American Reform Responsa
110. Insignia on a Tombstone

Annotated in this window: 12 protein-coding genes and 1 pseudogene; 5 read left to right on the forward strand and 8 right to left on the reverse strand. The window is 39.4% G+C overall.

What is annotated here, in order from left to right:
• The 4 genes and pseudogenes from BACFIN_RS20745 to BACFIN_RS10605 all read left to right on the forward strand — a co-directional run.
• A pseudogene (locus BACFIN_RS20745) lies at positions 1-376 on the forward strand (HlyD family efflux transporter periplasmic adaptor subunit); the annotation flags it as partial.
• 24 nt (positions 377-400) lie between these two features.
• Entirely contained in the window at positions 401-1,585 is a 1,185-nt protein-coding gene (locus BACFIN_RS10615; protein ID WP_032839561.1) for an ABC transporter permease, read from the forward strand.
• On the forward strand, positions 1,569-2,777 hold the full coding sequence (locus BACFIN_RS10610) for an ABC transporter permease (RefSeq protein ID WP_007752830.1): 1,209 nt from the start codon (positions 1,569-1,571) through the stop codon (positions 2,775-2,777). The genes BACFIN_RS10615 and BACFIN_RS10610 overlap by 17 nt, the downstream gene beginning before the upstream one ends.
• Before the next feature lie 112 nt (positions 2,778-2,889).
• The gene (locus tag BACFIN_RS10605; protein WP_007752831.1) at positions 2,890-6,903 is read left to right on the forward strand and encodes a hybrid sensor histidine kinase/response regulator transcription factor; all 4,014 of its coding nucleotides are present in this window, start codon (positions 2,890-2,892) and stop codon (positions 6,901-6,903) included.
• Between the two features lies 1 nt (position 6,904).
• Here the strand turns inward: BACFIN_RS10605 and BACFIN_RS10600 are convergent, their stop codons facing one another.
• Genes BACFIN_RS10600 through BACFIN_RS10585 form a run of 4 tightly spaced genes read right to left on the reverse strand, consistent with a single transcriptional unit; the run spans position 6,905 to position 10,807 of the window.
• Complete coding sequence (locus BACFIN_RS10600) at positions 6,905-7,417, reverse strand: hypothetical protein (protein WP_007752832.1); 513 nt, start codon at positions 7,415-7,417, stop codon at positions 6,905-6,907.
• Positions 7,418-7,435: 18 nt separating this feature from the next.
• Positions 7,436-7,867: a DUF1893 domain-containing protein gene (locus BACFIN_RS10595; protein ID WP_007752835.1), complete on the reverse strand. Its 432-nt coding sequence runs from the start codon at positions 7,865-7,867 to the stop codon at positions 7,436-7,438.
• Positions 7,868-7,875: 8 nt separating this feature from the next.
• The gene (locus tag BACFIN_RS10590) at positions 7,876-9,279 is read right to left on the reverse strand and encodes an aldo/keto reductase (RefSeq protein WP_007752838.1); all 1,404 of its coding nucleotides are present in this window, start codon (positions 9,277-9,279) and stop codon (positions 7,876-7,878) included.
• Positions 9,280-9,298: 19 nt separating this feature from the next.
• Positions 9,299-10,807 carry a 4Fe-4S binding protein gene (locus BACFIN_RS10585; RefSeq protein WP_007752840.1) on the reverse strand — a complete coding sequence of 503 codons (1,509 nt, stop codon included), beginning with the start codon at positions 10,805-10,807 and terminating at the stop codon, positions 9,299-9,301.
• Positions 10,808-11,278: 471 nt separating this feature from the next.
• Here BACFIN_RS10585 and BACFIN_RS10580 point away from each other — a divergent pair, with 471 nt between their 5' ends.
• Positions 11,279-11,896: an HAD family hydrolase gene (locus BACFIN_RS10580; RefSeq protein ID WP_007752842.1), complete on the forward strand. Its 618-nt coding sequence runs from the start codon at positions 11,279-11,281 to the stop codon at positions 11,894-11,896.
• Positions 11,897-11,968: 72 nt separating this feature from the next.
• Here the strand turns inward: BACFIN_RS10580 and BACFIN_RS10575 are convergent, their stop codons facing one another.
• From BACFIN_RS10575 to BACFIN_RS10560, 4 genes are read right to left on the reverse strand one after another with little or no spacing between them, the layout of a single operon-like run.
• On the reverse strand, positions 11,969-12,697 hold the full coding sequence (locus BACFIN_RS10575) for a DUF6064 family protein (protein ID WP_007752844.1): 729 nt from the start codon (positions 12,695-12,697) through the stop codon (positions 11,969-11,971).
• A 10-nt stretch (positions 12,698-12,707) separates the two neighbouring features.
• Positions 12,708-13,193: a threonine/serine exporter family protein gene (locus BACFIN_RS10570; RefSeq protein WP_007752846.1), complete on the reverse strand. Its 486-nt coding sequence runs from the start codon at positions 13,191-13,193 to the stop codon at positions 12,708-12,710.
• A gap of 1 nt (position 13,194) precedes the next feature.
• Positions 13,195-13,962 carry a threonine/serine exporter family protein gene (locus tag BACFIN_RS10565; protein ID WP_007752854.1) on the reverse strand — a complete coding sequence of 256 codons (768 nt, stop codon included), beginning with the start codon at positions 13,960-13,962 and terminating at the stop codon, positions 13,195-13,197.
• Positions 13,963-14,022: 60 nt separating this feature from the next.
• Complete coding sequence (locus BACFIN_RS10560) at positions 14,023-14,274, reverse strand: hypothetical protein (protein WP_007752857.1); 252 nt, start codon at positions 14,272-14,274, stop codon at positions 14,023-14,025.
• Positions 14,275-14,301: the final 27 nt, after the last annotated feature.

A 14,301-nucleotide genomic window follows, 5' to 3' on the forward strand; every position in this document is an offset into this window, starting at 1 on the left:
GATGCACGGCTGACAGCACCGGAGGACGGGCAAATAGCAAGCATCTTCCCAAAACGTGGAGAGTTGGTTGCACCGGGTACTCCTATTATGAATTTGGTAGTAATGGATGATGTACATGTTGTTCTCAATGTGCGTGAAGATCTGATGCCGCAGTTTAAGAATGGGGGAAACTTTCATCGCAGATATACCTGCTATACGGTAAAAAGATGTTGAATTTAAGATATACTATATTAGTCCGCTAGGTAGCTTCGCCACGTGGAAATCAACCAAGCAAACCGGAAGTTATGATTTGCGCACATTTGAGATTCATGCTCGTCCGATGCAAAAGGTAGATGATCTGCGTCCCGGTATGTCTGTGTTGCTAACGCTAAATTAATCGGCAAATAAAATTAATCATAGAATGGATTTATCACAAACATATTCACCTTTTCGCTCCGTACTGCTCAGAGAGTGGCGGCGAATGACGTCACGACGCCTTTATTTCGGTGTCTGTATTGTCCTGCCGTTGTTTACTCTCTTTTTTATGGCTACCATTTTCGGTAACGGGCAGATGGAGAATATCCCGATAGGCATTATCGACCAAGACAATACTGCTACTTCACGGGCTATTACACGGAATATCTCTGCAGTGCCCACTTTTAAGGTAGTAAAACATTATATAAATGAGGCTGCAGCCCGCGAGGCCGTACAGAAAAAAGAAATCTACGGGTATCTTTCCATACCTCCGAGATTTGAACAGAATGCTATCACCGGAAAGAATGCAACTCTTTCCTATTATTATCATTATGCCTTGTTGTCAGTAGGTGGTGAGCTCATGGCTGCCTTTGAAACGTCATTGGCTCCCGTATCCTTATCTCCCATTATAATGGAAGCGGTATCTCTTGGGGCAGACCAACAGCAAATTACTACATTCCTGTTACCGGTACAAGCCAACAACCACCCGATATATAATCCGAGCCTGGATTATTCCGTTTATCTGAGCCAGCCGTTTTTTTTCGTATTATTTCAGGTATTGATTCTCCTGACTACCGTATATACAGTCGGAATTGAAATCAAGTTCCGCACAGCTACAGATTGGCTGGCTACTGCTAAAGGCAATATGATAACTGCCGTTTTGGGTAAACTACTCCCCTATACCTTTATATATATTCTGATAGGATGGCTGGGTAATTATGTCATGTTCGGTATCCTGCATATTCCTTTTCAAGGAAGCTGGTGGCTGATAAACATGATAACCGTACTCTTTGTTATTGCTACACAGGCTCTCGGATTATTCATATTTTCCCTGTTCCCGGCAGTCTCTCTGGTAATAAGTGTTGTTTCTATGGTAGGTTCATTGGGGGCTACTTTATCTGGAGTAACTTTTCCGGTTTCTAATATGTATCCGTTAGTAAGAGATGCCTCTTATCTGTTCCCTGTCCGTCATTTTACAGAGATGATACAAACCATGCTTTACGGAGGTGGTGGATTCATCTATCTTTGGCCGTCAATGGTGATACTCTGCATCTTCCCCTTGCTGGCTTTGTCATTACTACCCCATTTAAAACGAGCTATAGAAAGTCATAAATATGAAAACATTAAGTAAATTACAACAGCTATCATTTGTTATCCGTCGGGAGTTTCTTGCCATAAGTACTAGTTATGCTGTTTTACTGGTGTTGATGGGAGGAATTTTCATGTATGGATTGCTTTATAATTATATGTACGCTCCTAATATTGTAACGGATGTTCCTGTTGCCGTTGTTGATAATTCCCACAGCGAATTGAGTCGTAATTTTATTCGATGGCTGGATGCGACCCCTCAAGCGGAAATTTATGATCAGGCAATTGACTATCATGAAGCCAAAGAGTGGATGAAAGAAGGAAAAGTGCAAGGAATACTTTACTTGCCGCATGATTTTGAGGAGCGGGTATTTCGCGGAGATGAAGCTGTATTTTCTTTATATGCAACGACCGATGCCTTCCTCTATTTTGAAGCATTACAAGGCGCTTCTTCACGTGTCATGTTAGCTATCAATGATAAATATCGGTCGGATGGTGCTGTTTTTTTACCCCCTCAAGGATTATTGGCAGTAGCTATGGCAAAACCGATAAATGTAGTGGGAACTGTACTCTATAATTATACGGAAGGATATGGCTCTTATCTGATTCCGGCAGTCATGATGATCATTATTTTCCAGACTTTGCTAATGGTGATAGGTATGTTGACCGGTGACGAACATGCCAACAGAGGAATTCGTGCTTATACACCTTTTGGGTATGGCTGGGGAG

(1980)QUESTION: Is a Jewish cemetery justified in its rule that each headstone or family memorial must have the insignia of either the Star of David or a Menora? (Dr. Frederick C. Schwartz, Chicago, Illinois)ANSWER: This question should be answered in two parts. First, let me deal with regulations, with the tradition and its statements about tombstones. The Bible already records marking graves of various individuals through a special monument, e.g., Jacob set up a pillar for Rachel (Gen. 35:20). It seems that rather grand markers were placed over the graves of kings (II Kings 23:17), and this custom was continued by some of the Maccabean rulers (I Macc. 13:27ff; B. San. 96b). We now know a good deal about grave markers and sarcophagi from the Greco-Roman period through the efforts of modern archaeology. Many of them used both Jewish and Greek symbols as decoration. The grave markers as discussed by the Talmud not only honored the dead, but also warned priests of the presence of a grave, as priests were forbidden to come into any kind of contact with the dead (M. Mo-ed Katan 1.2). Every effort has been made through the centuries to simplify everything connected with the funeral and burial, and to make burial democratic. Thus, Rabban Gamliel of the Mishnaic period had himself buried in a simple linen garment as an example, although he was a man of considerable wealth (B. Ket. 8b, Mo-ed Katan 27b). An extreme statement in this regard concerning tombstones is found in the Jerusalem Talmud, which, in one instance, stated that “righteous people do not need a tombstone, as their words are their memorial” (Yer. Shek. 2.6). Subsequently, everything has been done to assure simplicity of tombstones; so Moses Schick (Responsa Maharam Schick, Yoreh De-a, #170) objected strongly to a tombstone on which a portrait was to be engraved, as that violated the spirit of uniformity and democracy. Abraham Isaac Glick similarly emphasized uniformity (Yad Yitschak, 3.83). Parallel objections have been raised to placing photographs on tombstones as occurred in some Orthodox cemeteries (Greenwald, Kol Bo Al Avelut, pp. 380ff). The emphasis, therefore, has always been on simplicity, and it is certainly within the prerogative of any burial society or cemetery association to enforce rules which demand simplicity and uniformity (Joseph Schwartz, Hadrat Kodesh, pp. 30bff). There could be no objection to requiring the Star of David or a Menora on every tombstone. A word should be said about the two symbols which have been prescribed by the cemetery association. Although the Star of David is an old symbol, and has been used by many people throughout history, its Jewish association began with mystical circles of the 12th century. A broader use of the Star of David as a Jewish designation had its inception in the Prague Jewish community, which had been given the privilege of its own flag by Charles IV in 1354. The insignia chosen was the Star of David. It eventually spread from the flag to ritual items and books. No world-wide use of the Star of David occurred until the 19th century, when Jews felt the need for a universally recognized symbol, and adopted the Star, which eventually also became the symbol on the flag of the State of Israel. The Menora is, of course, the oldest symbol of Judaism associated with the ancient desert tabernacle, as well as Solomon’s Temple, and was used in many ways, including frequent use as decoration on tombstones in the Greco-Roman period and in subsequent times. We can see that both the Star of David and the Menorah are appropriate symbols for Jewish tombstones. It is within the prerogative of a cemetery association to require their use on each stone as a way of emphasizing the uniformity and the democratic spirit of Judaism.Walter Jacob
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